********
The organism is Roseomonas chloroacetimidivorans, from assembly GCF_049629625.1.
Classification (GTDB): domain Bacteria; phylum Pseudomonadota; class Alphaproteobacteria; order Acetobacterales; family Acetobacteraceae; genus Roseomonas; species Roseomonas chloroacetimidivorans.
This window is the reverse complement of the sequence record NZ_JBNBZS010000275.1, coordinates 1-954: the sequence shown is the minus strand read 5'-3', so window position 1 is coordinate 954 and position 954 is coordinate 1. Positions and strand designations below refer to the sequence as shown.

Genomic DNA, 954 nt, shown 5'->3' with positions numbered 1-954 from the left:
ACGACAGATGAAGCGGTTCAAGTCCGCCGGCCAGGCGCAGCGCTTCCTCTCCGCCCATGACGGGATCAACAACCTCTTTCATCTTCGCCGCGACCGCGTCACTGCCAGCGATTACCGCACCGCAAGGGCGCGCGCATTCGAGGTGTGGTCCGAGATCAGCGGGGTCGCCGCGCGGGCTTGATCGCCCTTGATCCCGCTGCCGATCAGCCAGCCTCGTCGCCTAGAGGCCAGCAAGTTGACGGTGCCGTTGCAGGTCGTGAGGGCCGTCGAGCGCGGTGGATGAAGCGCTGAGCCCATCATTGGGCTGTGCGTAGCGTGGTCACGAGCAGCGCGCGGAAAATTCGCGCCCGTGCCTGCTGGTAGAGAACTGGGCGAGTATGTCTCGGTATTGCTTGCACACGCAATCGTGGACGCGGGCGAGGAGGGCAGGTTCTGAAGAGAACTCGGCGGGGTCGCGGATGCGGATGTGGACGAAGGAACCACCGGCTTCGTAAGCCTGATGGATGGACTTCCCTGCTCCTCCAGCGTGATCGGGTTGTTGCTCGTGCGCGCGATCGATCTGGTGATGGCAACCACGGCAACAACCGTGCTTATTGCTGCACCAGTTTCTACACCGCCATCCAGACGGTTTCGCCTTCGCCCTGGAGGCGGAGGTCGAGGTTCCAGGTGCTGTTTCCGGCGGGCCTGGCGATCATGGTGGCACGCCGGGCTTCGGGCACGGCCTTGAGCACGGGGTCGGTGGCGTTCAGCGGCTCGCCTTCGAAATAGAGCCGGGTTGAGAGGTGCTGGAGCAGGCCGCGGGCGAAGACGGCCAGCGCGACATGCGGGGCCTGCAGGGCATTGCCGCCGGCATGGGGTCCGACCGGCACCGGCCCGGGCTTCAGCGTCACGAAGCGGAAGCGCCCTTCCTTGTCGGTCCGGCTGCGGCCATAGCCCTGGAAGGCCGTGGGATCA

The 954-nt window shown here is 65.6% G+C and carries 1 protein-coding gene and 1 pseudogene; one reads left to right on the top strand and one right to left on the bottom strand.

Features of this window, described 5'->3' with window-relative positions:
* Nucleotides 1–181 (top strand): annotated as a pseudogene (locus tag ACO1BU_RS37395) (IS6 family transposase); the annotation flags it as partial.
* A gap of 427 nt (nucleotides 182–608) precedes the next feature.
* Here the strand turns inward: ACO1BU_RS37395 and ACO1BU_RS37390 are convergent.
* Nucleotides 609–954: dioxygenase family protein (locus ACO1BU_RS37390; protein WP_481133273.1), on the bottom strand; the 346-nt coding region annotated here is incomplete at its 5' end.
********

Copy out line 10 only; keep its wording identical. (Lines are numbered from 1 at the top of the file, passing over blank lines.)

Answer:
* Here the strand turns inward: ACO1BU_RS37395 and ACO1BU_RS37390 are convergent.